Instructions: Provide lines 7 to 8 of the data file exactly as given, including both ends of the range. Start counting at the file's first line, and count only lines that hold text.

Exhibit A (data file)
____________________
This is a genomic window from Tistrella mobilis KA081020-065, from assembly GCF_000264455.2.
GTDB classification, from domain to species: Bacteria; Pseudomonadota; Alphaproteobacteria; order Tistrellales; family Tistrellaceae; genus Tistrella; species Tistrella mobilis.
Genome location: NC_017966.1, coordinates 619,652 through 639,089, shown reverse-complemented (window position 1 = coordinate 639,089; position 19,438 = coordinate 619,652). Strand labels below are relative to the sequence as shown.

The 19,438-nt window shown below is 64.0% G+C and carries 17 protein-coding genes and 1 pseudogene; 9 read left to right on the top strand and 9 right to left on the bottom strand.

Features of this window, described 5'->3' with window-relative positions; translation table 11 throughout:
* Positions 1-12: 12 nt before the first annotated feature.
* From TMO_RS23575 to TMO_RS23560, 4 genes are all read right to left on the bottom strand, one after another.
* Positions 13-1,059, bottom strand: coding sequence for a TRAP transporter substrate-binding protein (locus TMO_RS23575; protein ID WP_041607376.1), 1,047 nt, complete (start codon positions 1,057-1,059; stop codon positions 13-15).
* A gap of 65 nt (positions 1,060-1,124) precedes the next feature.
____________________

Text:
* From TMO_RS23575 to TMO_RS23560, 4 genes are all read right to left on the bottom strand, one after another.
* Positions 13-1,059, bottom strand: coding sequence for a TRAP transporter substrate-binding protein (locus TMO_RS23575; protein ID WP_041607376.1), 1,047 nt, complete (start codon positions 1,057-1,059; stop codon positions 13-15).